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Party on!
A New, Conditional Variable-Importance Measure              tails).
for Random Forests Available in the party Package               To overcome this weakness of the early tree al-
                                                            gorithms, new algorithms have been developed that
by Carolin Strobl, Torsten Hothorn and Achim Zeileis        do not artificially favor splits in variables with many
                                                            categories or continuous variables. In R such an
  Abstract: Random forests are one of the most              unbiased tree algorithm is available in the ctree
  popular statistical learning algorithms, and a            function for conditional inference trees in the party
  variety of methods for fitting random forests              package (Hothorn et al., 2006). The package also
  and related recursive partitioning approaches is          provides a random forest implementation cforest
  available in R. This paper points out two impor-          based on unbiased trees, which enables learning un-
  tant features of the random forest implementa-            biased forests (Strobl et al., 2007b).
  tion cforest available in the party package: The              Unbiased variable selection is the key to reli-
  resulting forests are unbiased and thus prefer-           able prediction and interpretability in both individ-
  able to the randomForest implementation avail-            ual trees and forests. However, while a single tree’s
  able in randomForest if predictor variables are           interpretation is straightforward, in random forests
  of different types. Moreover, a conditional per-          an extra effort is necessary to assess the importance
  mutation importance measure has recently been             of each predictor in the complex ensemble of trees.
  added to the party package, which can help eval-              This issue is typically addressed by means of
  uate the importance of correlated predictor vari-         variable-importance measures such as Gini impor-
  ables. The rationale of this new measure is illus-        tance and the “mean decrease in accuracy” or “per-
  trated and hands-on advice is given for the usage         mutation” importance, available in randomForest
  of recursive partitioning tools in R.                     in the importance() function (with type = 2 and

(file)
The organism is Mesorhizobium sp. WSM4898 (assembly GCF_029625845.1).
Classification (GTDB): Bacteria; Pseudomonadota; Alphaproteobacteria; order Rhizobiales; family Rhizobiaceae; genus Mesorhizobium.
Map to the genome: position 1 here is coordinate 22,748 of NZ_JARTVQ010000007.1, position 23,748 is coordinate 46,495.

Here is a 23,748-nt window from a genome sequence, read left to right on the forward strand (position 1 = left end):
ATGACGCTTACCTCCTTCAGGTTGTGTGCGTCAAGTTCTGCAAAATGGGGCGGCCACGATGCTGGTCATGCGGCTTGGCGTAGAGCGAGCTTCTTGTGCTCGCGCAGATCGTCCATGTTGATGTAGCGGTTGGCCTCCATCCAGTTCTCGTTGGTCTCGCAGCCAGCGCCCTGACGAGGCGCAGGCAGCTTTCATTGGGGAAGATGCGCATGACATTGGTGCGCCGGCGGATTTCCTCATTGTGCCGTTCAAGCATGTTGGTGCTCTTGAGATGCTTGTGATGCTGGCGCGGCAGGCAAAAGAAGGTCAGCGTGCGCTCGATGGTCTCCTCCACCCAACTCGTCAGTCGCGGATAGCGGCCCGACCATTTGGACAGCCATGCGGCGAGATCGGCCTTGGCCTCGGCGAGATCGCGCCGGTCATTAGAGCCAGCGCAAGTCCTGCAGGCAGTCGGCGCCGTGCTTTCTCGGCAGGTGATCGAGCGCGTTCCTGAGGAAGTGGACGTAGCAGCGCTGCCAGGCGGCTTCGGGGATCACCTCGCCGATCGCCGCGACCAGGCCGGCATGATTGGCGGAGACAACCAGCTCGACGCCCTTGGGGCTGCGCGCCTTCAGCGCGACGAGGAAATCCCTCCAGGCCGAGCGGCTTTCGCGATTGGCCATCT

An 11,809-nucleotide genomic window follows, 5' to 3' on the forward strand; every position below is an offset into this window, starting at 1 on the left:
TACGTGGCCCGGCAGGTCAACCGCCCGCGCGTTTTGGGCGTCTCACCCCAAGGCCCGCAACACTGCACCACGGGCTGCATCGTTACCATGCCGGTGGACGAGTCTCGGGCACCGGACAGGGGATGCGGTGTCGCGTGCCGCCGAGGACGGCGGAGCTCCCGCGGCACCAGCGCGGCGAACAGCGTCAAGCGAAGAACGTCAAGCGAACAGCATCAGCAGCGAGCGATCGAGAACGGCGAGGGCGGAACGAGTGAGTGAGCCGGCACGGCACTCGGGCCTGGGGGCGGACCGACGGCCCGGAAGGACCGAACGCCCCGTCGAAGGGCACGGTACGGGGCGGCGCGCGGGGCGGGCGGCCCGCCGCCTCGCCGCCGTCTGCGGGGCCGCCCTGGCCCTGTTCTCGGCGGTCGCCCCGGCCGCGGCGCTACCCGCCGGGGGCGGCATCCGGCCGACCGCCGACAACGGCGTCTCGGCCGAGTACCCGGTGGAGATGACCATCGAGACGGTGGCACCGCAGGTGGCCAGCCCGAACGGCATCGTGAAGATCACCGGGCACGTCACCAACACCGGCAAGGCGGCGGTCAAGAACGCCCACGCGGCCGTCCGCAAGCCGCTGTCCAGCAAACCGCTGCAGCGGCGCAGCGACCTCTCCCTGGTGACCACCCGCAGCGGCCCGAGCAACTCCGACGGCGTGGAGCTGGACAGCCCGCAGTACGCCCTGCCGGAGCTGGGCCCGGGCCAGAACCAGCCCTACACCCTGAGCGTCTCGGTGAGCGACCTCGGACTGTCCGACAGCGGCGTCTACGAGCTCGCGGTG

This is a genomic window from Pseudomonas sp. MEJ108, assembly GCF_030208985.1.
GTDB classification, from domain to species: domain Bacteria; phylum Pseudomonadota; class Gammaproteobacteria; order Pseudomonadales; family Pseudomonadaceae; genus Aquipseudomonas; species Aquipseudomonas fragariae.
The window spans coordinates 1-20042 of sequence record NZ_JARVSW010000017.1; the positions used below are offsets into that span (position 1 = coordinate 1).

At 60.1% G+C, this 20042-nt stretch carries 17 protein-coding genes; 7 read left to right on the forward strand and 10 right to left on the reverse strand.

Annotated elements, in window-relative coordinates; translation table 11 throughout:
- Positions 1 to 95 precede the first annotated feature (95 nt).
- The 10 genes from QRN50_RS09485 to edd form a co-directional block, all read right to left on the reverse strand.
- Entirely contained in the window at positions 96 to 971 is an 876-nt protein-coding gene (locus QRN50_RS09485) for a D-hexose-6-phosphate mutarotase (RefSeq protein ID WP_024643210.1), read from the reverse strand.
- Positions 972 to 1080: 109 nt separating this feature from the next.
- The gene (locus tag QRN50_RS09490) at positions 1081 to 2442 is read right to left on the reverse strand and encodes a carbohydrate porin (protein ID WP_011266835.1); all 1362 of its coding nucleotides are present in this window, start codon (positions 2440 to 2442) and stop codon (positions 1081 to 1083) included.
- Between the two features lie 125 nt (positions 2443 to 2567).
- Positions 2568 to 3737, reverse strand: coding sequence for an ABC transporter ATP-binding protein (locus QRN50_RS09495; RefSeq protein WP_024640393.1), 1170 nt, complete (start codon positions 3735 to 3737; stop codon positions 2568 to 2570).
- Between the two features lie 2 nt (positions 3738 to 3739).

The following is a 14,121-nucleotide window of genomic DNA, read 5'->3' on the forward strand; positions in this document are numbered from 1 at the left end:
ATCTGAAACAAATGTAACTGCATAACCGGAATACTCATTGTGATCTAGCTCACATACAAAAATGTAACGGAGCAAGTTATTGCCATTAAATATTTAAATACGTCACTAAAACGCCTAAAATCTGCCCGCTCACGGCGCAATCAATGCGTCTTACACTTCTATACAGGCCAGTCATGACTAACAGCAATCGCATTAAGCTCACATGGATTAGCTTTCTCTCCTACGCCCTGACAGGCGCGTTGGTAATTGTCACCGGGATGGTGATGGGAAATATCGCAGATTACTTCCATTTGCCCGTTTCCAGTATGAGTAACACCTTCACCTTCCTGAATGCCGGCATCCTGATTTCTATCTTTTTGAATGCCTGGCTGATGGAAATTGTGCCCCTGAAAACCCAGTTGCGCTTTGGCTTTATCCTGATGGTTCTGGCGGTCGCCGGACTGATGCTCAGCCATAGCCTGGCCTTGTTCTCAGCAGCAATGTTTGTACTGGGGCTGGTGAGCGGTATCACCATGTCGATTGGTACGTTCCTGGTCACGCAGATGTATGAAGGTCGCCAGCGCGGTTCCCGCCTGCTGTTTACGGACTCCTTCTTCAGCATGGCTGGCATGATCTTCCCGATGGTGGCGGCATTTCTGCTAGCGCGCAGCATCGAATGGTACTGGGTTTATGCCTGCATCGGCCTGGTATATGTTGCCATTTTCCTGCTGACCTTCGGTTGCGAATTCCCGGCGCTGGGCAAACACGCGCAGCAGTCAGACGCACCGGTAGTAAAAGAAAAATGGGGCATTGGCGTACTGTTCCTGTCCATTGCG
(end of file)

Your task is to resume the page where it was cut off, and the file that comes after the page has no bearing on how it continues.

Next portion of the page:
type = 1, respectively). Similarly, a permutation-
                                                            importance measure for cforest is available via
Recursive partitioning methods are amongst the              varimp() in party.
most popular and widely used statistical learning
                                                                Unfortunately, variable-importance measures in
tools for nonparametric regression and classifica-
                                                            random forests are subject to the same bias in fa-
tion. Random forests in particular, which can deal
                                                            vor of variables with many categories and continu-
with large numbers of predictor variables even in
                                                            ous variables that affects variable selection in single
the presence of complex interactions, are being ap-
                                                            trees, and also to a new source of bias induced by the
plied successfully in many scientific fields (see, e.g.,
                                                            resampling scheme (Strobl et al., 2007b). Both prob-
Lunetta et al., 2004; Strobl et al., 2009, and the ref-
                                                            lems can be addressed in party to guarantee unbi-
erences therein for applications in genetics and so-
                                                            ased variable selection and variable importance for
cial sciences).        Thus, it is not surprising that
                                                            predictor variables of different types.
there is a variety of recursive partitioning tools avail-
                                                                Even though this refined approach can provide
able in R (see http://CRAN.R-project.org/view=
                                                            reliable variable-importance measures in many ap-
MachineLearning for an overview).
                                                            plications, the original permutation importance can
    The scope of recursive partitioning methods in R
                                                            be misleading in the case of correlated predictors.
ranges from the standard classification and regres-
                                                            Therefore, Strobl et al. (2008) suggested a solution
sion trees available in rpart (Therneau et al., 2008)
                                                            for this problem in the form of a new, conditional
to the reference implementation of random forests
                                                            permutation-importance measure. Starting from ver-
(Breiman, 2001) available in randomForest (Liaw